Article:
Providers can't get no satisfaction on PECOS
BALTIMORE – CMS reported during Wednesday's Open Door Forum that it is working to ensure physicians and other referring practitioners update their PECOS enrollment information, but that did little to reassure anxious providers.
CMS recently added NPI numbers to the PECOS records of about 220 qualified Medicare practitioners and will post that information on its Web site, www.cms.hhs.gov/medicareprovidersupenroll, in the next few weeks. The file will be updated monthly.
"We do know that since we added those NPIs, the number of informational messages has gone down," said CMS official Pat Peyton.
Providers were skeptical of her claim. Several callers said they had not seen a decrease in the number of messages.
CMS reiterated providers' responsibility to ensure the correct information was being entered.
"It will vary from provider to provider," said CMS official Joel Kaiser, "but nationally, we've seen a decrease. We would encourage all DMEPOS suppliers to work with their clearinghouses and billing centers to ensure that the clearinghouses and billing centers are entering the legal name and the type 1 NPI."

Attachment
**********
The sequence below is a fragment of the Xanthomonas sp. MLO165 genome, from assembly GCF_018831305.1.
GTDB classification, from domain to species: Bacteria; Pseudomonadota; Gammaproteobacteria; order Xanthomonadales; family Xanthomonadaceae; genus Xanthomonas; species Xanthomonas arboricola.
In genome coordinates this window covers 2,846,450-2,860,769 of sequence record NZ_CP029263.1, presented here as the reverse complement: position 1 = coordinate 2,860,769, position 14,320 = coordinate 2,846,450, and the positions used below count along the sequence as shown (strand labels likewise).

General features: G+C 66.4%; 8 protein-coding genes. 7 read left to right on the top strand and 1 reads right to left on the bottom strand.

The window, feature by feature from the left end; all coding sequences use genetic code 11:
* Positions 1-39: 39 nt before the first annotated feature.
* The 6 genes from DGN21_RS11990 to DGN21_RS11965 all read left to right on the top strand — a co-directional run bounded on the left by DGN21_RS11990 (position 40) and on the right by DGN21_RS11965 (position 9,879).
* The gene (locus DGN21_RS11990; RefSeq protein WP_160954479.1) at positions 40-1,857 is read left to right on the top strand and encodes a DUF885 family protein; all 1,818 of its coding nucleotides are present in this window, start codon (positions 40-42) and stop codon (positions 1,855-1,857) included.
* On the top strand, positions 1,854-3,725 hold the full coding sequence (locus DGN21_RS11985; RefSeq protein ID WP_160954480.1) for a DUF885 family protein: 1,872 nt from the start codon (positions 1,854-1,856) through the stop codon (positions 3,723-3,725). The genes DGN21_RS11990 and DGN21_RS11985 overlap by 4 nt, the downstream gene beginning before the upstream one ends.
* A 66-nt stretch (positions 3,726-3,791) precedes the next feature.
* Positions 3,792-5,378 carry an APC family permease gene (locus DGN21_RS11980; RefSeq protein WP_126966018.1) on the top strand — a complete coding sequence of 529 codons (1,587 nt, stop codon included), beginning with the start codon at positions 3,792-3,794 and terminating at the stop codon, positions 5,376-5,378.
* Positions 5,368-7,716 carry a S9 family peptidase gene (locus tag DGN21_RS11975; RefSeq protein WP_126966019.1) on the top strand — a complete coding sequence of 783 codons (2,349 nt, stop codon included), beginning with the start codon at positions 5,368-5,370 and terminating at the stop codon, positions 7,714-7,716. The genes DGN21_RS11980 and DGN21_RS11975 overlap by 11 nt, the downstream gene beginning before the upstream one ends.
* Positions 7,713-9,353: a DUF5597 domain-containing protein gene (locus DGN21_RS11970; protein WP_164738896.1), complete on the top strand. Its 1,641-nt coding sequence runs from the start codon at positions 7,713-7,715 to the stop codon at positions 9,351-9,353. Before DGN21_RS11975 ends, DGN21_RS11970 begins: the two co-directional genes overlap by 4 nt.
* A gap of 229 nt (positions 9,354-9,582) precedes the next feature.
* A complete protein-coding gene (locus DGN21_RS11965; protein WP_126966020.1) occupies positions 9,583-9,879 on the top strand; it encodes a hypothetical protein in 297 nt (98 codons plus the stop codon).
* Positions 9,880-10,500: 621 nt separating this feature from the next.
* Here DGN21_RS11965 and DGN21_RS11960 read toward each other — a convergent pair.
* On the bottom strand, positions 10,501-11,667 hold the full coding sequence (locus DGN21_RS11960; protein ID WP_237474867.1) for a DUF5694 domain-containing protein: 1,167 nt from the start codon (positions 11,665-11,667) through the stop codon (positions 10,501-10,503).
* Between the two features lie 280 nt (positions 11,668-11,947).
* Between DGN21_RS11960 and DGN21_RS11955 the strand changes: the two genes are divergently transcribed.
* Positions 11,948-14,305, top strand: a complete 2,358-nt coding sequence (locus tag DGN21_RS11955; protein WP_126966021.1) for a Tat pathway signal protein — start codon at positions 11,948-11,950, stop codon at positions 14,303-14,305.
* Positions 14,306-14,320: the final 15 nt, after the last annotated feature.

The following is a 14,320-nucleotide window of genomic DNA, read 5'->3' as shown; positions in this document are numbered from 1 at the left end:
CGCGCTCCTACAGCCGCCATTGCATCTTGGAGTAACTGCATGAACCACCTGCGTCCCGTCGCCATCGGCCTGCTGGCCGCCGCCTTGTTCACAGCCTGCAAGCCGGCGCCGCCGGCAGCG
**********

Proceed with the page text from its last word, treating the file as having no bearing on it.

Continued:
Kaiser also told listeners that CMS will continue to work with the physicians to have them update their enrollment applications
"We will continue to monitor this very closely," he said.
One provider, Cary Jenright from Alabama, asked what options he had when dealing with a patient who has a prescription from a physician not registered with PECOS.
"Do I have an advance beneficiary notice (ABN) option? Do I have a cash option? Can I not provide service to this patient because she went to a doctor who is not enrolled in PECOS?" he asked.
Kaiser said he would look into that and get back to providers at the next Open Door Forum.
At the crux of the problem say providers, is that physicians have no real incentive to enroll.
"I don't have control over my physicians, and many of them are more interested in their own benefits than mine," said Jenright. "Their question to me is, 'Will MY claims deny,' and I have to say, 'Honestly, no, but mine will.'"
What physicians need are real consequences if they fail to enroll, say providers.
"Wouldn't the easiest way to get physicians to comply with PECOs be to stop their Medicare payments?" asked one caller. "I think I speak for suppliers when I ask that question."